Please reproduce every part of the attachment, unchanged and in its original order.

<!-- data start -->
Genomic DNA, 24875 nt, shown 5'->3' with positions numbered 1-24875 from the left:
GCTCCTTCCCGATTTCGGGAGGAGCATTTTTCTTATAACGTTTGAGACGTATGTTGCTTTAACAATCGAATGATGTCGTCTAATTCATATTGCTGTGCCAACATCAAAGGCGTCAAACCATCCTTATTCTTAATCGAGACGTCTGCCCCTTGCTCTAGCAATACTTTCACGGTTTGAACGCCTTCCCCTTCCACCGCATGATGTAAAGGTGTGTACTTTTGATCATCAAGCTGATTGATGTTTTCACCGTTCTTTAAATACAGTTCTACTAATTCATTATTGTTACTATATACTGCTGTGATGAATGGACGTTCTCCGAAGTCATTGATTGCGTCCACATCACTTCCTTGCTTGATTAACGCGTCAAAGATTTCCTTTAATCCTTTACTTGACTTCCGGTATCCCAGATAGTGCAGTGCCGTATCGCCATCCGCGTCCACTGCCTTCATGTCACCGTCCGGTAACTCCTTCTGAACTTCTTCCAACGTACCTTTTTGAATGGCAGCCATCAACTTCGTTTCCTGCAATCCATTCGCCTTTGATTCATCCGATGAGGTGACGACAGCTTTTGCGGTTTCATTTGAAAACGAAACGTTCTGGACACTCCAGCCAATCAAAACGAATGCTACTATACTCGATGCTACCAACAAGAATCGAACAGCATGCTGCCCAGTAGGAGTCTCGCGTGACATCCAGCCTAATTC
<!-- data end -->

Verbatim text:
Genomic DNA, 24875 nt, shown 5'->3' with positions numbered 1-24875 from the left:
GCTCCTTCCCGATTTCGGGAGGAGCATTTTTCTTATAACGTTTGAGACGTATGTTGCTTTAACAATCGAATGATGTCGTCTAATTCATATTGCTGTGCCAACATCAAAGGCGTCAAACCATCCTTATTCTTAATCGAGACGTCTGCCCCTTGCTCTAGCAATACTTTCACGGTTTGAACGCCTTCCCCTTCCACCGCATGATGTAAAGGTGTGTACTTTTGATCATCAAGCTGATTGATGTTTTCACCGTTCTTTAAATACAGTTCTACTAATTCATTATTGTTACTATATACTGCTGTGATGAATGGACGTTCTCCGAAGTCATTGATTGCGTCCACATCACTTCCTTGCTTGATTAACGCGTCAAAGATTTCCTTTAATCCTTTACTTGACTTCCGGTATCCCAGATAGTGCAGTGCCGTATCGCCATCCGCGTCCACTGCCTTCATGTCACCGTCCGGTAACTCCTTCTGAACTTCTTCCAACGTACCTTTTTGAATGGCAGCCATCAACTTCGTTTCCTGCAATCCATTCGCCTTTGATTCATCCGATGAGGTGACGACAGCTTTTGCGGTTTCATTTGAAAACGAAACGTTCTGGACACTCCAGCCAATCAAAACGAATGCTACTATACTCGATGCTACCAACAAGAATCGAACAGCATGCTGCCCAGTAGGAGTCTCGCGTGACATCCAGCCTAATTC